Darren Maw: What do we do with our tribunal fighting fund now?

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Since the change in rules regarding Employment Tribunal fees there has been a fall in claims of over two thirds, leading to a flurry of questions for the legal sector – and now the HR budget holders are starting to reflect on the implications.

An already common question is: if it’s no longer being put to the test, is compliance still worth investing in?

In resolving issues HR professionals often tread the fine line between commercial expediency (reaching for the good old settlement agreement) and due process, complying with employment legislation and company policies. Should the balance be re-struck if the risk of it being tested in tribunal has been so greatly diminished?

Whilst the fall in claims has been precipitous, it doesn’t follow that organisational behaviour will change with such speed. But as months and years of unchallenged management practices and decisions roll ahead, what new problems might emerge for HR?

Stealth disgruntlement

We all know that lack of legal dispute does not mean lack of disgruntlement. Where as in more litigious days disputes were often clear from the tribunal case load, we are now moving increasingly into a period of ‘stealth disgruntlement’ – arguably more damaging than overt challenge. The organisational impact will of course vary between employers, but festering conflicts – stories about unfair treatment that live long in the mess rooms – can cause pernicious damage to the employer brand and of course employee relations. HR professionals already understand that such a climate damages engagement, productivity and long-term issues such as recruitment and retention.

Cause for celebration?

What of the other side of the equation? Happy days for managers? If a check and balance is removed there are clearly greater opportunities for managers to take decisions based on their own unfettered (or at least less scrutinised) judgment. Some may even believe that they now have almost carte blanche in terms their management decisions and how they implement them.

Of course this will not be a wholesale and overnight shift, but compliance with policies (often the organisation’s interpretation of legal requirements) is the first line of defence against inconsistency of management practice. So from stealth disgruntlement we can see it is not such a leap towards increased perceptions of unfairness rooted in disparate treatment. This presents both a challenge and an opportunity for HR.

A second – and perhaps controversial – reason why the drop in tribunals is no cause for celebration is that we have lost the opportunity as employers to take a stand and defend legitimate managerial and business decisions. In a tribunal the employer is given the opportunity to vindicate tough decisions. If an issue doesn’t end in a tribunal, unfair or unreasonable employee behaviours can go unchallenged.

From contingency to proactivity

As the fall in tribunal claims filters through into the experience of organisations, HR budget holders should be encouraged to review the contingency for fighting and/or settling cases. Here is the first opportunity for the HR department to take the initiative.

The new tribunal statistics should give HR budget holders the confidence to reassign contingency budgets towards proactive development of line managers. Rather than earmarking funds for defensive purposes, they can instead benefit from far more successful and positive advantages than the ‘lessons learned’ outcome of a tribunal experience.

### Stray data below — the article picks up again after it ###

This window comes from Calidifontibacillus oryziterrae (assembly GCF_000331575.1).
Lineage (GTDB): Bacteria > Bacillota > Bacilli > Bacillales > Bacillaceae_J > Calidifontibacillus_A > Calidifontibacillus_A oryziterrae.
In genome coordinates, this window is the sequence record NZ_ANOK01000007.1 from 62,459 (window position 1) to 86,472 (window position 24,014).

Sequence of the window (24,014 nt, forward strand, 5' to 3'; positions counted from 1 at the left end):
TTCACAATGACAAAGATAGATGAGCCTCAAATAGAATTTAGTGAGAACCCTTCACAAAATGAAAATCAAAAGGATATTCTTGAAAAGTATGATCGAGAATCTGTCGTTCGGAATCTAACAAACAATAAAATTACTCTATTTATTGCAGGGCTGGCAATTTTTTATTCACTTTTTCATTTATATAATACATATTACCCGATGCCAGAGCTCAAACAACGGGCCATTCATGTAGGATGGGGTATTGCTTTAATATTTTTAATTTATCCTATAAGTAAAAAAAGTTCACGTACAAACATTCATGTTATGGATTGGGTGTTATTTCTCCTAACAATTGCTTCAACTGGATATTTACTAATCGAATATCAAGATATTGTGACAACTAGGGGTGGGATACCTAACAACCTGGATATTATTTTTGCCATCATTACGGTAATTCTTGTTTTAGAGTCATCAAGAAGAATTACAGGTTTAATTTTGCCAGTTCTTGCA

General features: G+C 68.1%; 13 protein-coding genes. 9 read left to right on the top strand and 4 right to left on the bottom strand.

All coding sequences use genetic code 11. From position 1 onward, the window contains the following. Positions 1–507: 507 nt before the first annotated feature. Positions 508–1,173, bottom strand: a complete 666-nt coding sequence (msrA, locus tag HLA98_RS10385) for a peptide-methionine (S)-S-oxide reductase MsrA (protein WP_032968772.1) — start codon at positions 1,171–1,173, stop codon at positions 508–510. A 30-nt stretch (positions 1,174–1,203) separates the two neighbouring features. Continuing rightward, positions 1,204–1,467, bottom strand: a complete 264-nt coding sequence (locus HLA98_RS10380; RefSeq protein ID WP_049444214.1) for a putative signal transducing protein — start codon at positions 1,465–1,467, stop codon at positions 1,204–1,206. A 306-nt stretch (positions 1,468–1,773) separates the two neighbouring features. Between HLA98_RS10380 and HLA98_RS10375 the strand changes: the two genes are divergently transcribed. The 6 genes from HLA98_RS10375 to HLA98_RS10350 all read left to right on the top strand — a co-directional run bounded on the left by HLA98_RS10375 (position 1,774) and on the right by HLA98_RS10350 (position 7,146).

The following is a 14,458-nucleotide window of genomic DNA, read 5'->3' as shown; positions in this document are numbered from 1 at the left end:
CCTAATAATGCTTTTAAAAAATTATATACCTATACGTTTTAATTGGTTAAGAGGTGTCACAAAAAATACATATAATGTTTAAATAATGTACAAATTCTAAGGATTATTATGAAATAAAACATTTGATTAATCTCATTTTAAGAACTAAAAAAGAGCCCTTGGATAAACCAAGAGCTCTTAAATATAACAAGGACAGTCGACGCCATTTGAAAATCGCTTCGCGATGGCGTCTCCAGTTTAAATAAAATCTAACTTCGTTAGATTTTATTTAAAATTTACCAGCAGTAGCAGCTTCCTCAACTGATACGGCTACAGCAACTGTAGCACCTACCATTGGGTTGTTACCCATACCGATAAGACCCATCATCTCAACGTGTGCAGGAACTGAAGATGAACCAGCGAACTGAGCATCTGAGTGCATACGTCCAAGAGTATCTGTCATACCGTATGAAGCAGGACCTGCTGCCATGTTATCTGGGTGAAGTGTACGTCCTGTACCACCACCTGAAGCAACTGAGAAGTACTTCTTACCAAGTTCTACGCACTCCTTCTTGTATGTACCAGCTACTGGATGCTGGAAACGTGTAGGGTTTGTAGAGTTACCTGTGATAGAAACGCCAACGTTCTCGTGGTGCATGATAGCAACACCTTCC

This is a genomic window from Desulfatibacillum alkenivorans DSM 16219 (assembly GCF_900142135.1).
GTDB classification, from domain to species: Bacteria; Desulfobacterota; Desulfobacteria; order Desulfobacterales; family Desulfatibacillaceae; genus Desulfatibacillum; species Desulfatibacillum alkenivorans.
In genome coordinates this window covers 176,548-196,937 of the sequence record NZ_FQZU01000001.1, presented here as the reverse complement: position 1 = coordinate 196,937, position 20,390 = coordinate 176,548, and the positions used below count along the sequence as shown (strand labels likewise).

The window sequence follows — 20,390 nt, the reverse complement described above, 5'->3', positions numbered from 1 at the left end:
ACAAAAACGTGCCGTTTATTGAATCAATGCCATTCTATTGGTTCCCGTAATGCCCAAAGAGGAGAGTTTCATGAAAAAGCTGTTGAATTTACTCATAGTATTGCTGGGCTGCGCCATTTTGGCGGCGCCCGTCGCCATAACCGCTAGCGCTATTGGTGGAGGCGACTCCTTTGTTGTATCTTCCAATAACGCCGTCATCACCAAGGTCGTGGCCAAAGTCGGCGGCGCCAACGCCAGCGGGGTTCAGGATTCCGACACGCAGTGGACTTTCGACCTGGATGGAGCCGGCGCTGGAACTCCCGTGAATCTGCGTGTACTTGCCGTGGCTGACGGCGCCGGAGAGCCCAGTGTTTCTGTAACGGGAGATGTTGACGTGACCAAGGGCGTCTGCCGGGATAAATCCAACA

A positive focus on development of management practice, in line with (perhaps refreshed) company policies, sends out a message of professionalism and investment that will achieve more in terms of commercial return than paying lawyers to mitigate the impacts of claims.

Messages in this context should be value and return driven, and not – as is sometimes the case – framed with scaring managers into it for fear of defending expensive claims.

A subtle recasting of HR’s tone of voice may also increasingly be required when supporting decisions at collective and individual levels. If there have not been any claims in recent times, the ‘fear factor’ may be eroded. HR advice in terms of policy compliance, value based management and overall organisational strategy will increasingly have more resonance as memories of ET experiences fade from the collective memory in some organisations.

The industry seems to agree with us on this. Jamie Walford, HR business partner at Norbert Dentressangle Transport Services, said: “We are not allowing ourselves to be distracted by the national fall in tribunals because compliance and best practice management of employment issues have always been intrinsic to our employer branding and HR strategy.

“We do see this recent trend as an opportunity to continually focus our resources on management development and employee relations in order to improve business performance and employee engagement.”

A programme of development, not rooted in compliance but in strong, value based and consistent management practice, may be a novel way to spend the employment/legal budget – but it will achieve more than ‘lessons learnt’: it will combat complacency in this relatively dormant legal environment, and will equip an organisation to be ‘incidentally compliant’ when the tide turns – as it inevitably will eventually – the other way.

Darren Maw, managing director of employment law and HR firm Vista

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